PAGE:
The FBI arrests Rasmi Al-Shannaq, a native of Jordan, at his Highlandtown home for a visa violation. Authorities claim that Al-Shannaq lived with two of the September 11 hijackers during 2001, though they do not believe he was involved in the terrorists’ plot. (June 24)
2002 NCAA basketball championship MVP Juan Dixon is picked 17th, by the Washington Wizards, in the NBA draft. His teammates Chris Wilcox (8th) and Lonny Baxter (44th) bookend the Baltimore native as draft picks. (June 26)
Joe Gillespie walks into the Department of Natural Resources with a strange-looking 26-inch long fish he caught in the same Crofton pond where Paul DiMauro landed a similar, smaller fish. DNR personnel begin to uneasily suspect the fish is a northern snakehead, native to China’s Yangtze River. As fish go, the northern snakehead is more tiger shark than trout: a ravenous carnivore, it can crawl on land, and live up to three days out of water. And it gets worse: “If it came from this pond, it was not the fish caught in May,” a DNR biologist tells The Sun. (July 1)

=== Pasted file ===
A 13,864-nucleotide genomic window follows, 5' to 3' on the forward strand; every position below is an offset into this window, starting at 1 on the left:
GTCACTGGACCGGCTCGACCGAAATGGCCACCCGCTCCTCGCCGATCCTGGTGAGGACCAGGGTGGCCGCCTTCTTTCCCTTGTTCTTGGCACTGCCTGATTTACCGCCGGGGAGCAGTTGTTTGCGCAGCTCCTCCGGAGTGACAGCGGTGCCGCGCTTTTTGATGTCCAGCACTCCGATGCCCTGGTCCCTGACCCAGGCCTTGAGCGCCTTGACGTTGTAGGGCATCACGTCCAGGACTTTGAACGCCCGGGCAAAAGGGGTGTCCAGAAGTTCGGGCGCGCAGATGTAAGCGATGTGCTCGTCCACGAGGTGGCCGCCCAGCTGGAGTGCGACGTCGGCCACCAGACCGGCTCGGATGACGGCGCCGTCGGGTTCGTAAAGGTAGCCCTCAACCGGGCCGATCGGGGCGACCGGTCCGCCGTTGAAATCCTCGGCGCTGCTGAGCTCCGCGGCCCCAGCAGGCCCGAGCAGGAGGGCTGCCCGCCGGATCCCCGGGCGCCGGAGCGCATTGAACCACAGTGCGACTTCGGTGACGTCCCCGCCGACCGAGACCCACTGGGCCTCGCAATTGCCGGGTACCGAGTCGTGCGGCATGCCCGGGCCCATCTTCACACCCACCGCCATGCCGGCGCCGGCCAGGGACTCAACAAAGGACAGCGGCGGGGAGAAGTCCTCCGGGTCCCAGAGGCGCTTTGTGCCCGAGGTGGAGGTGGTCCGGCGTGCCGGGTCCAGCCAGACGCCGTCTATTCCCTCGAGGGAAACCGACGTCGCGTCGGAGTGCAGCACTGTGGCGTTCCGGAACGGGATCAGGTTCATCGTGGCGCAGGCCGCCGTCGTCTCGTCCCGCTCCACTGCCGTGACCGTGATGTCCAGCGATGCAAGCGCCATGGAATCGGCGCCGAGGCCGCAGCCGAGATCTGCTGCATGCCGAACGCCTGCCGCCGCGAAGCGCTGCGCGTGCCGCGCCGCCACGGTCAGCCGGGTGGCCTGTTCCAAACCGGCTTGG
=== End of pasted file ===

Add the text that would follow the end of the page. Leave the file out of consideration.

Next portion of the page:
Mayor O’Malley shakes up his cabinet by firing two directors: Recreation and Parks head Marvin F. Billups Jr. and Commission on Aging chief Neetu Dhawan-Gray, and hints that more heads will roll if improvements are not seen. (July 3)
That’s it. We’re moving to Nome.
The heat index reaches 105 at BWI, tying a record set there in 1966. It marks the apex of a hellish heat wave that claims the lives of 36 people before it breaks. (July 5)
I love the smell of Quebec in the morning